The FBI has confirmed it is looking into allegations involving Special Agent Ken Hillman, 10 days after revelations that the federal agent received special treatment from local law enforcement officers.
Since a Ringgold, Ga., police officer was fired in mid-February, several officers have acknowledged that Hillman used his badge to avoid arrest after being suspected of drinking and driving. In one case, according to an officer, Hillman drove away from an apparent wreck.
Several defense attorneys also are questioning how Hillman allowed a civilian to work on the Northwest Georgia Crimes Against Children Task Force that he leads and even to handcuff potential suspects. The civilian, the wife of businessman Emerson Russell, was spotted with Hillman late in the night last October when they were attempting to leave a nightspot in Ringgold but were stopped by police.
Until Monday the FBI had refused to comment on what's happening to Hillman. But in a prepared statement yesterday, agency spokesman Stephen Emmett said: "The FBI is aware of the allegations made against one of our special agents and we have launched an investigation into those allegations."
Emmett also said the Crimes Against Children investigations remain a priority within the FBI and those matters will continue to be addressed.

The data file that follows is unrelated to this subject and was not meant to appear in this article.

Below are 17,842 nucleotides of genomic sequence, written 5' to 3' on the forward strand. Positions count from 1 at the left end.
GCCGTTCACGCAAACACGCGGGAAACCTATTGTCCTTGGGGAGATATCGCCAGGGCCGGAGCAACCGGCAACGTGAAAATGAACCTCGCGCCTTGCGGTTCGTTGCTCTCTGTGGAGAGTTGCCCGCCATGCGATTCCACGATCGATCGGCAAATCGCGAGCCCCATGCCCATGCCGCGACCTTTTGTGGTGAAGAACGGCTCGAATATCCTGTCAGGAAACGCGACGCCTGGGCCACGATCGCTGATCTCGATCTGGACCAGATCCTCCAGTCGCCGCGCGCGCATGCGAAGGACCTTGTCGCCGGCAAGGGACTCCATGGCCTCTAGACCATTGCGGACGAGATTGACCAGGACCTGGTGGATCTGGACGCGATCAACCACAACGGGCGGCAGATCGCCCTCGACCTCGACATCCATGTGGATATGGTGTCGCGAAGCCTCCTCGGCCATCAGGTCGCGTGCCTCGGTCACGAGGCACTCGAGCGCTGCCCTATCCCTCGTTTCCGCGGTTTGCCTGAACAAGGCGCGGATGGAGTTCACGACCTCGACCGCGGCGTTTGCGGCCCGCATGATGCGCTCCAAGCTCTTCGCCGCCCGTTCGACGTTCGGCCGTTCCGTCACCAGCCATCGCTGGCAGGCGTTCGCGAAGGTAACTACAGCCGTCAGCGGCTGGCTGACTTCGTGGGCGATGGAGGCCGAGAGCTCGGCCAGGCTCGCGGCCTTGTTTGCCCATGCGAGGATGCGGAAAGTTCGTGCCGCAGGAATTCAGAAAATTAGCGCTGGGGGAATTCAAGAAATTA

Asked whether that meant the task force in Northwest Georgia still is operating, Emmett said the emailed statement speaks for itself.
At least one local law enforcement agency already has backed out of the task force while Hillman is under investigation.
Catoosa County Sheriff Gary Sisk confirmed his office left the task force a month ago after finding out about the FBI investigation.
Sisk has said he won't bring in the Georgia Bureau of Investigation to look into whether officers in his department covered up traffic stops involving Hillman in which the agent is suspected of having been drinking and driving.
After Sisk said last week he wouldn't open an investigation because there was no evidence and his officers weren't accused of anything criminal, Officer Greg Cross admitted to his current supervisor, Fort Oglethorpe Police Chief David Eubanks, that he had pulled Hillman over.
Cross told Eubanks that the FBI agent's bumper was nearly dragging the ground and that he allowed Hillman to call another detective to pick him up and remove the car. That detective was Tim Deal with the Catoosa County Sheriff's Office, who at the time was a member of the task force Hillman leads.
Deal has declined to comment on the allegations.